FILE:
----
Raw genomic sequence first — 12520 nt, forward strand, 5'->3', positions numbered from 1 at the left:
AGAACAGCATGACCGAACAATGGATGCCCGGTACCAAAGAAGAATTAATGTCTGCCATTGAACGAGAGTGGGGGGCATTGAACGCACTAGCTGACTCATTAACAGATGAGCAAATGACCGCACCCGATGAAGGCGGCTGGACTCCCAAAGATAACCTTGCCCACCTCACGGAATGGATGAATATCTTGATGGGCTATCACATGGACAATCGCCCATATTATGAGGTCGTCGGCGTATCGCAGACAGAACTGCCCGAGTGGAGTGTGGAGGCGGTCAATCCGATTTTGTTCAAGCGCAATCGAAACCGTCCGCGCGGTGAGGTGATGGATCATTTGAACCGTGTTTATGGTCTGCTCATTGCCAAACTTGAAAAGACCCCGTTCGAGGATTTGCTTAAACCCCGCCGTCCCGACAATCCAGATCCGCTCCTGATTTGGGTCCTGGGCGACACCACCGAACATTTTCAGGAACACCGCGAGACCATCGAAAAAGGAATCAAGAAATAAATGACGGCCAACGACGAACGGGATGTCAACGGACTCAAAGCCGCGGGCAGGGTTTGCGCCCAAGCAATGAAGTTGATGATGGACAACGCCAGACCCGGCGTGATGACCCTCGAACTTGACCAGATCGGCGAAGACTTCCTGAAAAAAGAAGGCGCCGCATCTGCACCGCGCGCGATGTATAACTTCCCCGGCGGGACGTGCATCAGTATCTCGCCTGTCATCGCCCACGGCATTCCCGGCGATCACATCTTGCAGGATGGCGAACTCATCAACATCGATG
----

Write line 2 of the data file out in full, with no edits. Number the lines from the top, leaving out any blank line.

AGAACAGCATGACCGAACAATGGATGCCCGGTACCAAAGAAGAATTAATGTCTGCCATTGAACGAGAGTGGGGGGCATTGAACGCACTAGCTGACTCATTAACAGATGAGCAAATGACCGCACCCGATGAAGGCGGCTGGACTCCCAAAGATAACCTTGCCCACCTCACGGAATGGATGAATATCTTGATGGGCTATCACATGGACAATCGCCCATATTATGAGGTCGTCGGCGTATCGCAGACAGAACTGCCCGAGTGGAGTGTGGAGGCGGTCAATCCGATTTTGTTCAAGCGCAATCGAAACCGTCCGCGCGGTGAGGTGATGGATCATTTGAACCGTGTTTATGGTCTGCTCATTGCCAAACTTGAAAAGACCCCGTTCGAGGATTTGCTTAAACCCCGCCGTCCCGACAATCCAGATCCGCTCCTGATTTGGGTCCTGGGCGACACCACCGAACATTTTCAGGAACACCGCGAGACCATCGAAAAAGGAATCAAGAAATAAATGACGGCCAACGACGAACGGGATGTCAACGGACTCAAAGCCGCGGGCAGGGTTTGCGCCCAAGCAATGAAGTTGATGATGGACAACGCCAGACCCGGCGTGATGACCCTCGAACTTGACCAGATCGGCGAAGACTTCCTGAAAAAAGAAGGCGCCGCATCTGCACCGCGCGCGATGTATAACTTCCCCGGCGGGACGTGCATCAGTATCTCGCCTGTCATCGCCCACGGCATTCCCGGCGATCACATCTTGCAGGATGGCGAACTCATCAACATCGATG